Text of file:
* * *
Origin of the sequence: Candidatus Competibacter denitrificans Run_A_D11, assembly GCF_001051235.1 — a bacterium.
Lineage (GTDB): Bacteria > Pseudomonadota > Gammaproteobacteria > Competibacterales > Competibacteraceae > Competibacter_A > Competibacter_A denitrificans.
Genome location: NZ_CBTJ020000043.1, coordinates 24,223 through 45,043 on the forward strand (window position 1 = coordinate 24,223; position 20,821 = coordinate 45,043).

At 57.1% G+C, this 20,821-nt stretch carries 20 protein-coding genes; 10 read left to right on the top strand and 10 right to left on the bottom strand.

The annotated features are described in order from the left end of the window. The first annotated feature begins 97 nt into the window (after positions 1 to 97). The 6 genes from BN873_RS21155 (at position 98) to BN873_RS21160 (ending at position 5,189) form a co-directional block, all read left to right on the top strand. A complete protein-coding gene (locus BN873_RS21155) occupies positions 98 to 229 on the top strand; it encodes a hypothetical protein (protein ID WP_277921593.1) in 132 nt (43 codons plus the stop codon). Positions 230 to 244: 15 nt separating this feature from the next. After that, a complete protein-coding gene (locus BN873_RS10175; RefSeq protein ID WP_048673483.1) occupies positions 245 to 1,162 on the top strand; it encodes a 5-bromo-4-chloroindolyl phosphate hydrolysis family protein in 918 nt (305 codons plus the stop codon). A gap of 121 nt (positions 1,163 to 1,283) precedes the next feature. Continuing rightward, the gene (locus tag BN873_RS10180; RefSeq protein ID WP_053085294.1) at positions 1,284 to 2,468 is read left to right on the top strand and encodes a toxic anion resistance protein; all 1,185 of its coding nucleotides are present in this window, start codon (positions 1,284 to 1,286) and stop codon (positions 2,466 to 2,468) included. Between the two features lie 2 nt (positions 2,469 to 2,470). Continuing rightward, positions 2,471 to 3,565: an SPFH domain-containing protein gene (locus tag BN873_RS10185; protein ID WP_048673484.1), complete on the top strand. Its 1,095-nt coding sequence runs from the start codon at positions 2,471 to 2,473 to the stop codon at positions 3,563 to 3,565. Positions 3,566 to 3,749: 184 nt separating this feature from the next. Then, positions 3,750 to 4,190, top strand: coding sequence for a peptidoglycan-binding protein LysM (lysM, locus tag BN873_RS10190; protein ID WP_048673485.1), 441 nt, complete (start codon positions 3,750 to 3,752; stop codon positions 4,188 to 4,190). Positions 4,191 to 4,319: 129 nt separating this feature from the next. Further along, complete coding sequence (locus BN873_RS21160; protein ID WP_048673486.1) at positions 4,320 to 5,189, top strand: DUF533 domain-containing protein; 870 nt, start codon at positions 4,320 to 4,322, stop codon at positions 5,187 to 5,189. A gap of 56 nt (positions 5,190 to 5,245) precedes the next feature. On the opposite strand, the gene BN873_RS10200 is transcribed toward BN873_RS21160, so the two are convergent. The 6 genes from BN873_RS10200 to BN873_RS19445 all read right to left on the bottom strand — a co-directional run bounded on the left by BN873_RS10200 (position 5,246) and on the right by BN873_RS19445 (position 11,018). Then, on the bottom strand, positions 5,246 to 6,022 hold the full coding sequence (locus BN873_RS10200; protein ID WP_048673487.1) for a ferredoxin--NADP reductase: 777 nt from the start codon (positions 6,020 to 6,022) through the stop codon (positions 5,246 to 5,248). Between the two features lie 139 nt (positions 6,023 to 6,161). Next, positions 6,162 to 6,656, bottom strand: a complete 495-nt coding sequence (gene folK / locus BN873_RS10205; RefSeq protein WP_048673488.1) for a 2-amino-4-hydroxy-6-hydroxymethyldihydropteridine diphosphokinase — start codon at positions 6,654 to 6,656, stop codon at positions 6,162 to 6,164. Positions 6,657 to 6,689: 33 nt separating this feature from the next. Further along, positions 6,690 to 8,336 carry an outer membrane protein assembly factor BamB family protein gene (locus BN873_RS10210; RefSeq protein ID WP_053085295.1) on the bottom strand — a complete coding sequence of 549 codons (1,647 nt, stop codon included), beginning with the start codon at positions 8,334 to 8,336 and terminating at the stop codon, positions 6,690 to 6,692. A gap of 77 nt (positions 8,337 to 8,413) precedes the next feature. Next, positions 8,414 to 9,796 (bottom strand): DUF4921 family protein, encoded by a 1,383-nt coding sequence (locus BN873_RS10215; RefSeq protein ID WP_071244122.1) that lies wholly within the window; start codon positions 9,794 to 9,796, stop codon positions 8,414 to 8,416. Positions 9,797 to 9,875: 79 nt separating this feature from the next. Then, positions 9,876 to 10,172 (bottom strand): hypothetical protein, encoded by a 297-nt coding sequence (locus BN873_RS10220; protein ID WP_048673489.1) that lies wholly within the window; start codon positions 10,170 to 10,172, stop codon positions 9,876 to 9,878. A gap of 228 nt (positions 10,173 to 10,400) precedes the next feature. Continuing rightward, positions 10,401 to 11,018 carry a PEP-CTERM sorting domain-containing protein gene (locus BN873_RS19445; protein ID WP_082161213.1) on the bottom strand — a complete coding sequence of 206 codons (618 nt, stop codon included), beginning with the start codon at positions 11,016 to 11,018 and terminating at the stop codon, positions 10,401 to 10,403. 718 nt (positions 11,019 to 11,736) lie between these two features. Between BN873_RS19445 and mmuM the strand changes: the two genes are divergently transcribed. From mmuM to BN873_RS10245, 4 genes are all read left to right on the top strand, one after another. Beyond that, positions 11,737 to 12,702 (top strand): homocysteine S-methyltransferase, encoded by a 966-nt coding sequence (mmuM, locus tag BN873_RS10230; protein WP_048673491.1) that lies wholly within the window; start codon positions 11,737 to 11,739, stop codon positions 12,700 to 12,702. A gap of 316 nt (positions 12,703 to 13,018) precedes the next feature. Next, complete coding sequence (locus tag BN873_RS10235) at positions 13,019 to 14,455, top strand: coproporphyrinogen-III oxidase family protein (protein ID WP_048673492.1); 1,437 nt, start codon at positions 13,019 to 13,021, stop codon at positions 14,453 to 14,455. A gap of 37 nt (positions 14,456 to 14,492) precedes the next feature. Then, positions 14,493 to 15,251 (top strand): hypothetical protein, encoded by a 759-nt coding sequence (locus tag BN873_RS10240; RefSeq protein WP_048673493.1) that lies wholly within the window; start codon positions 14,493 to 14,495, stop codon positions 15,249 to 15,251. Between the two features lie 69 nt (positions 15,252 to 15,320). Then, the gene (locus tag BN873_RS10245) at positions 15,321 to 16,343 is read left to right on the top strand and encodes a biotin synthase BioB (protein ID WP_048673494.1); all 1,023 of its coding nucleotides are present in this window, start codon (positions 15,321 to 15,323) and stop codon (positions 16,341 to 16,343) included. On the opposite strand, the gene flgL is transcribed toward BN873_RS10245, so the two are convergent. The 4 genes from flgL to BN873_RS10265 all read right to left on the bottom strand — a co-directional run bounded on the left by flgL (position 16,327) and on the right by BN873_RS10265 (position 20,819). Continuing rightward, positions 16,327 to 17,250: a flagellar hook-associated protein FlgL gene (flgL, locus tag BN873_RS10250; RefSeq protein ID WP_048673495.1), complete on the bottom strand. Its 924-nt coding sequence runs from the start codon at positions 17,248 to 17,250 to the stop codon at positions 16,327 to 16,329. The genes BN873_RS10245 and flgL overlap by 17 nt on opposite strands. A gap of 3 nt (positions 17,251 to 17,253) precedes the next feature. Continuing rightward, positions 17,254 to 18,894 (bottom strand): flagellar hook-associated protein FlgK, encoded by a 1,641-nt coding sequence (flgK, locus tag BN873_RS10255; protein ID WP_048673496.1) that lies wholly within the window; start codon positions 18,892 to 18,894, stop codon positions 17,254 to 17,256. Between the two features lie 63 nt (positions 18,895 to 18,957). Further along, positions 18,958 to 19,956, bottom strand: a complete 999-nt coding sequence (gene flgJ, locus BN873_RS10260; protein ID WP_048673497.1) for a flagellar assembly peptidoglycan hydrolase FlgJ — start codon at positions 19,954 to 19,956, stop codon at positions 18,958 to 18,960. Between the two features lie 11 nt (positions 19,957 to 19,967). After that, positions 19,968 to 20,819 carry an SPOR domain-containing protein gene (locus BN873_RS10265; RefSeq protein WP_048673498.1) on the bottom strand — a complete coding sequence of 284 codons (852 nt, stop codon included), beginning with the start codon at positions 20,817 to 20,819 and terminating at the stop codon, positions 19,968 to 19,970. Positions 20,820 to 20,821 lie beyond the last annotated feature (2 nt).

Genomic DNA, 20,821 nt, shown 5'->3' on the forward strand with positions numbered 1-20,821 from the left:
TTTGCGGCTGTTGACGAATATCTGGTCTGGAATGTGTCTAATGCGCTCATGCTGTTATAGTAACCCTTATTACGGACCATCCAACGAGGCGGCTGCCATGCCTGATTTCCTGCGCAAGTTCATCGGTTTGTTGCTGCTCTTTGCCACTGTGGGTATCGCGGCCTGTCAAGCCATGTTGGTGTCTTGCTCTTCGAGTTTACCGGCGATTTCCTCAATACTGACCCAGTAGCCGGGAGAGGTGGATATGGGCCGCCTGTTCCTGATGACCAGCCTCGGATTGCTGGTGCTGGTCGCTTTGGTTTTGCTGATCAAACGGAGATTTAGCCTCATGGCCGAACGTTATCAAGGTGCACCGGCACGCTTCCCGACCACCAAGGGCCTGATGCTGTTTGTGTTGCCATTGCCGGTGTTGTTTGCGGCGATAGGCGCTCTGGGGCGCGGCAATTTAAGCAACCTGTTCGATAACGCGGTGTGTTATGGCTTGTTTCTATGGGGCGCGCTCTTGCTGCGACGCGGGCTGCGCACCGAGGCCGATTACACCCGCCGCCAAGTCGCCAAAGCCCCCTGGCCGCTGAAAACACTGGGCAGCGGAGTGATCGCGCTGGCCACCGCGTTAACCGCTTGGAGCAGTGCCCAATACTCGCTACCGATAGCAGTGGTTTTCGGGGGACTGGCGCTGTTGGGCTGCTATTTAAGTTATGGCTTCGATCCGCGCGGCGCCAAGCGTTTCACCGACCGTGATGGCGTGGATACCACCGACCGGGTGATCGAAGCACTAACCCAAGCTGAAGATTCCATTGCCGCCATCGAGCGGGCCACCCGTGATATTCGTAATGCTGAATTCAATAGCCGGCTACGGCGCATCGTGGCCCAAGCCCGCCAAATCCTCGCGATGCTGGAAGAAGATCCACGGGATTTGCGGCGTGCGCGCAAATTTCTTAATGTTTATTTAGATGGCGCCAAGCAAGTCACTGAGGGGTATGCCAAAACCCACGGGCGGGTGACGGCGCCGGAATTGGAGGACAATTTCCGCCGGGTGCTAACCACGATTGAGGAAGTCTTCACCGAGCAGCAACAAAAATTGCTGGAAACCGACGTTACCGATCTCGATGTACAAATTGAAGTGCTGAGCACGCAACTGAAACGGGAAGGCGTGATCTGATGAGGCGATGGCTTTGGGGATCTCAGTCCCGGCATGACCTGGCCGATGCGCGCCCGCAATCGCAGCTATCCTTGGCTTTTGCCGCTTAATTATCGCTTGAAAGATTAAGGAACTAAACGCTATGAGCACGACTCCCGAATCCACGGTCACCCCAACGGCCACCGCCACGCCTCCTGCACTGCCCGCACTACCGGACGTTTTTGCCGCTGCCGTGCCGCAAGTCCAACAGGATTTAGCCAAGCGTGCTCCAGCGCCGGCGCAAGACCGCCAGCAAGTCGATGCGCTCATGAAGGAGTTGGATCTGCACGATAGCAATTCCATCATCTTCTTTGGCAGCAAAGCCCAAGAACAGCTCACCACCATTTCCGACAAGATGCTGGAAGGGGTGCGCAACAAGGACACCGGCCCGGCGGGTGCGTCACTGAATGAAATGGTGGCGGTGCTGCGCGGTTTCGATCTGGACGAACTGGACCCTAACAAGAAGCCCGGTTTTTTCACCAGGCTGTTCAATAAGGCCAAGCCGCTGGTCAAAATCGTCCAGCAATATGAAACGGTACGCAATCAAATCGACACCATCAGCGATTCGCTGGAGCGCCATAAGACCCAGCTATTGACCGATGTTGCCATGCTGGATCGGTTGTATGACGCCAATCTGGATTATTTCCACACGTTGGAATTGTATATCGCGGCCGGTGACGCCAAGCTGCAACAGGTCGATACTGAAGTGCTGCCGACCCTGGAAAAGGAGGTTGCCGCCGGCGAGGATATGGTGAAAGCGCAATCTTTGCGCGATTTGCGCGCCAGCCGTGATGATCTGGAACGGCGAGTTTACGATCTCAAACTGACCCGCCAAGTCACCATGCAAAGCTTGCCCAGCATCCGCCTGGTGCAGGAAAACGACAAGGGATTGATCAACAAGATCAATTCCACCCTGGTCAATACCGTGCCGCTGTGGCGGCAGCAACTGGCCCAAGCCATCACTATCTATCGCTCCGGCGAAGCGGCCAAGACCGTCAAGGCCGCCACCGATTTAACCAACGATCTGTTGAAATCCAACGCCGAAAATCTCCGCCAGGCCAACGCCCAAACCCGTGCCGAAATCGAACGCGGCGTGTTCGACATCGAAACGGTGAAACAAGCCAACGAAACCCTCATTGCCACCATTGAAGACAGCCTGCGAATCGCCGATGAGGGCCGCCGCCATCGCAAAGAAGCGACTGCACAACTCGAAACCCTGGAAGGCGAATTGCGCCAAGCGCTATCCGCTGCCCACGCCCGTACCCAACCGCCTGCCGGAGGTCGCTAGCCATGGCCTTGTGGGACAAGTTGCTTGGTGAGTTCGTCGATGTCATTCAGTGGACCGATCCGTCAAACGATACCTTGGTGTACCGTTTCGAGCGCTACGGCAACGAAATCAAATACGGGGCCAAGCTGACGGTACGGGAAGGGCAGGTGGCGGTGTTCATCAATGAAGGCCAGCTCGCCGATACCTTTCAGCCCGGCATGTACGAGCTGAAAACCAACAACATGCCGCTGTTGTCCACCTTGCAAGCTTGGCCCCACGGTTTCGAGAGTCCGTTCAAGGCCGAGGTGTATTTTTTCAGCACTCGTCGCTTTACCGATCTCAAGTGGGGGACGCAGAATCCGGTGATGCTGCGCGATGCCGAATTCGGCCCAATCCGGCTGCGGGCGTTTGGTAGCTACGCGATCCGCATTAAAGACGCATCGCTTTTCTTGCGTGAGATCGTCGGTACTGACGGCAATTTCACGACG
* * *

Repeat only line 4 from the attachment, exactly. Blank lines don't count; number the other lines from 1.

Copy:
At 57.1% G+C, this 20,821-nt stretch carries 20 protein-coding genes; 10 read left to right on the top strand and 10 right to left on the bottom strand.